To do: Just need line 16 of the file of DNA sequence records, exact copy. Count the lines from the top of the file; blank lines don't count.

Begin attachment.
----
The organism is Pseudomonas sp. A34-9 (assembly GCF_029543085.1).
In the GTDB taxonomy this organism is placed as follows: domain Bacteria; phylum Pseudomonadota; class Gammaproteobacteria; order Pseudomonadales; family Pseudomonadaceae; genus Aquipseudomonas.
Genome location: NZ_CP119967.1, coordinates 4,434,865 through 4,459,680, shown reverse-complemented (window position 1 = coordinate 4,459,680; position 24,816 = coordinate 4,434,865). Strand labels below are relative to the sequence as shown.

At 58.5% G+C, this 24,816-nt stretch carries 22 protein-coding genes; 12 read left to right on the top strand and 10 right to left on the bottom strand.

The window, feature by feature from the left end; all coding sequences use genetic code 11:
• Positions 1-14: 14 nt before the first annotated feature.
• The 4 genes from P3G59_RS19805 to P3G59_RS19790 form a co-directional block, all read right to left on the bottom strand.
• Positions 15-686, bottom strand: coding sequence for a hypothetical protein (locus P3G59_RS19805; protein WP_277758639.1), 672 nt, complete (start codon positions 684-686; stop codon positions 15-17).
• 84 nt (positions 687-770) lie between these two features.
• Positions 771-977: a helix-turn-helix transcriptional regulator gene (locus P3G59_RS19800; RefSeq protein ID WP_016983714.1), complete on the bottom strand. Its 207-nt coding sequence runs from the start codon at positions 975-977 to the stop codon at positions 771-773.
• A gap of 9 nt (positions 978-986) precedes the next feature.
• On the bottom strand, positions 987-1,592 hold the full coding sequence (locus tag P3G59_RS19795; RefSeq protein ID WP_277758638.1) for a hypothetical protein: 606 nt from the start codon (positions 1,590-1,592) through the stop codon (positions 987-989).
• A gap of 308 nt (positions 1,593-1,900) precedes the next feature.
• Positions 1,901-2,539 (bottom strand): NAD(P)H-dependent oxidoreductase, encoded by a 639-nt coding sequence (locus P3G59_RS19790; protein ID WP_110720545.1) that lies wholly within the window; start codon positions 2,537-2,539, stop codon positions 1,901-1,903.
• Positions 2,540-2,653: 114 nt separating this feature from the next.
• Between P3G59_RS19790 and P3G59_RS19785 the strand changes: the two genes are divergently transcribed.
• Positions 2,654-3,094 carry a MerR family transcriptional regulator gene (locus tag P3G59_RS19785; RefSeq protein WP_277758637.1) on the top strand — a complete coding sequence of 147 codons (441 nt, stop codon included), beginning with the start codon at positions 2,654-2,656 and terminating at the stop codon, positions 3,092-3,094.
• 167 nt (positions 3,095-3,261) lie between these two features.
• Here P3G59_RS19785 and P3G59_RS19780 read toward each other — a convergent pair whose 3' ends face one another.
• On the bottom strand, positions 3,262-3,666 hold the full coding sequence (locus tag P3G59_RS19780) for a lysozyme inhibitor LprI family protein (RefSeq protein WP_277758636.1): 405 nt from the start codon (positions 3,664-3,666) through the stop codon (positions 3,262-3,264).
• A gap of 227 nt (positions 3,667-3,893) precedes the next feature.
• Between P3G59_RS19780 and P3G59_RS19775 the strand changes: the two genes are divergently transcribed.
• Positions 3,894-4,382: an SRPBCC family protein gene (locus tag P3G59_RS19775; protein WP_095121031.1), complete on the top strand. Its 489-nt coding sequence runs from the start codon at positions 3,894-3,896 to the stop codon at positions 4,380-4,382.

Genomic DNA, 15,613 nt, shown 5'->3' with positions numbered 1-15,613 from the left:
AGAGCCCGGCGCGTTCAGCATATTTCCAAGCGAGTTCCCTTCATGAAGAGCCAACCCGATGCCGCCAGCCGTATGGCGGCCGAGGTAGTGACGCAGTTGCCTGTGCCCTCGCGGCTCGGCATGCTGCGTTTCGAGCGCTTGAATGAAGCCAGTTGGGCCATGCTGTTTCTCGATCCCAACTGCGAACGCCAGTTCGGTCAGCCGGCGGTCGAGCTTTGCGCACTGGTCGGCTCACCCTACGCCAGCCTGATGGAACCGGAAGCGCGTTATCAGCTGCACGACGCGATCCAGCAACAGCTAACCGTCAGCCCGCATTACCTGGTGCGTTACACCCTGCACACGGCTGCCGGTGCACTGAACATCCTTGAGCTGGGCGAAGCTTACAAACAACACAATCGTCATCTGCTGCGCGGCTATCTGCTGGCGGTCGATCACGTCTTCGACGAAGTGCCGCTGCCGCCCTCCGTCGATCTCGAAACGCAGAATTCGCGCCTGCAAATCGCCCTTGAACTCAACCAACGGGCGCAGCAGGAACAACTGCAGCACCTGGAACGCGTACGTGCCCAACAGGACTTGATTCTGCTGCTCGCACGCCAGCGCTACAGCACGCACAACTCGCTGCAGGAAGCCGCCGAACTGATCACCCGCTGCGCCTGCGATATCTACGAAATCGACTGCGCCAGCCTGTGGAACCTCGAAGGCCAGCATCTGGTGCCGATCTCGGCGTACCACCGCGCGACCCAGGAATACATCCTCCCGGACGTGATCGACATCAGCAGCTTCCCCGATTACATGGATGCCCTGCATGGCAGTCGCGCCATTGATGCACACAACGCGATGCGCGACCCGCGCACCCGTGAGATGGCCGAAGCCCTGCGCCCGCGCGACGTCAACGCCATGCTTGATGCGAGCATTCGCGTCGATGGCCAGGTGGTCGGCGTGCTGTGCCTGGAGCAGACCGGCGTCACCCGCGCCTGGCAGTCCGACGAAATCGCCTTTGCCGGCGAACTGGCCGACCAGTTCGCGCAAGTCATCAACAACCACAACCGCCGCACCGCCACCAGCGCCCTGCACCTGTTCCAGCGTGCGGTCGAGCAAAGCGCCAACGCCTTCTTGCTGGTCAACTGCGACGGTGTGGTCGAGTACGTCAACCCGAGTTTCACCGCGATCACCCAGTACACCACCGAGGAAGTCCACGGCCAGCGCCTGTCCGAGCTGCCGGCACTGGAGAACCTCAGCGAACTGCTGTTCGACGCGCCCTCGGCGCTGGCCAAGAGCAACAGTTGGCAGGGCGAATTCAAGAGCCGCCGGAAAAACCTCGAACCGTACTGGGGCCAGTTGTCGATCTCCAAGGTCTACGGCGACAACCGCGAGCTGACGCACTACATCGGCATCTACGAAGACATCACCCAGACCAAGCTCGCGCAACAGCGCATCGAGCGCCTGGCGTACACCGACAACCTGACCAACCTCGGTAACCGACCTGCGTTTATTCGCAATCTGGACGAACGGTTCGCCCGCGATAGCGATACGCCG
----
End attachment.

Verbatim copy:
• Between P3G59_RS19790 and P3G59_RS19785 the strand changes: the two genes are divergently transcribed.